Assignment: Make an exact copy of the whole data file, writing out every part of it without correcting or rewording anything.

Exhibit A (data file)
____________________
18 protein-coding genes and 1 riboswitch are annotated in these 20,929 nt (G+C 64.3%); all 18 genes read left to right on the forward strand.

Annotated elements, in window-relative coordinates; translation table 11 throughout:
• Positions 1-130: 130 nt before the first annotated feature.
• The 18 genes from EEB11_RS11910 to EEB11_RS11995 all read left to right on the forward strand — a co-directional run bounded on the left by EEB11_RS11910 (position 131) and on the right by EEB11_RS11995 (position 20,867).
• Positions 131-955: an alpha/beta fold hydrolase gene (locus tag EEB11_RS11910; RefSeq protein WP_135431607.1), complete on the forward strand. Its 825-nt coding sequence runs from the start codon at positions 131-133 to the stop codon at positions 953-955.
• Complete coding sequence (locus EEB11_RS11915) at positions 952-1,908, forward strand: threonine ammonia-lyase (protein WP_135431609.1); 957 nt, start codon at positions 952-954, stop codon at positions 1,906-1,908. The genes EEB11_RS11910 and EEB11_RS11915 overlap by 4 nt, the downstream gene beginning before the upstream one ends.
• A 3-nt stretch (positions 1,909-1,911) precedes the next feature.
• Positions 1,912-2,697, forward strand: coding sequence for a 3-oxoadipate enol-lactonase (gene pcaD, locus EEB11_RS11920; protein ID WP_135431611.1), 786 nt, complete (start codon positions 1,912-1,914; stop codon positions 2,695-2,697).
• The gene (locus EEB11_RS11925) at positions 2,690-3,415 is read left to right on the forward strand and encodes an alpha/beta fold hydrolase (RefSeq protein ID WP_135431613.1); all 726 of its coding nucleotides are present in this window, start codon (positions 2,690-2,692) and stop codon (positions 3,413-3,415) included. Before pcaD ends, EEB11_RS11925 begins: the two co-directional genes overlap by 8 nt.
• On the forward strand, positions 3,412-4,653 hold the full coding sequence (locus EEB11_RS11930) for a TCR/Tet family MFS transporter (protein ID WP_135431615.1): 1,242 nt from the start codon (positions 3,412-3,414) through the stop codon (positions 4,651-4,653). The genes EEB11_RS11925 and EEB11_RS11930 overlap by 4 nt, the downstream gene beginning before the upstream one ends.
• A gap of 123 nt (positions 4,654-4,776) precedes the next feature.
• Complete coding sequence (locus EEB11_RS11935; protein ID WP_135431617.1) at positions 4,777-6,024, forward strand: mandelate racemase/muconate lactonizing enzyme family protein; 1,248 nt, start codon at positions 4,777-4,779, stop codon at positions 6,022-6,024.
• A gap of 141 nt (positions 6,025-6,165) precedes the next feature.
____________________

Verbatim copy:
18 protein-coding genes and 1 riboswitch are annotated in these 20,929 nt (G+C 64.3%); all 18 genes read left to right on the forward strand.

Annotated elements, in window-relative coordinates; translation table 11 throughout:
• Positions 1-130: 130 nt before the first annotated feature.
• The 18 genes from EEB11_RS11910 to EEB11_RS11995 all read left to right on the forward strand — a co-directional run bounded on the left by EEB11_RS11910 (position 131) and on the right by EEB11_RS11995 (position 20,867).
• Positions 131-955: an alpha/beta fold hydrolase gene (locus tag EEB11_RS11910; RefSeq protein WP_135431607.1), complete on the forward strand. Its 825-nt coding sequence runs from the start codon at positions 131-133 to the stop codon at positions 953-955.
• Complete coding sequence (locus EEB11_RS11915) at positions 952-1,908, forward strand: threonine ammonia-lyase (protein WP_135431609.1); 957 nt, start codon at positions 952-954, stop codon at positions 1,906-1,908. The genes EEB11_RS11910 and EEB11_RS11915 overlap by 4 nt, the downstream gene beginning before the upstream one ends.
• A 3-nt stretch (positions 1,909-1,911) precedes the next feature.
• Positions 1,912-2,697, forward strand: coding sequence for a 3-oxoadipate enol-lactonase (gene pcaD, locus EEB11_RS11920; protein ID WP_135431611.1), 786 nt, complete (start codon positions 1,912-1,914; stop codon positions 2,695-2,697).
• The gene (locus EEB11_RS11925) at positions 2,690-3,415 is read left to right on the forward strand and encodes an alpha/beta fold hydrolase (RefSeq protein ID WP_135431613.1); all 726 of its coding nucleotides are present in this window, start codon (positions 2,690-2,692) and stop codon (positions 3,413-3,415) included. Before pcaD ends, EEB11_RS11925 begins: the two co-directional genes overlap by 8 nt.
• On the forward strand, positions 3,412-4,653 hold the full coding sequence (locus EEB11_RS11930) for a TCR/Tet family MFS transporter (protein ID WP_135431615.1): 1,242 nt from the start codon (positions 3,412-3,414) through the stop codon (positions 4,651-4,653). The genes EEB11_RS11925 and EEB11_RS11930 overlap by 4 nt, the downstream gene beginning before the upstream one ends.
• A gap of 123 nt (positions 4,654-4,776) precedes the next feature.
• Complete coding sequence (locus EEB11_RS11935; protein ID WP_135431617.1) at positions 4,777-6,024, forward strand: mandelate racemase/muconate lactonizing enzyme family protein; 1,248 nt, start codon at positions 4,777-4,779, stop codon at positions 6,022-6,024.
• A gap of 141 nt (positions 6,025-6,165) precedes the next feature.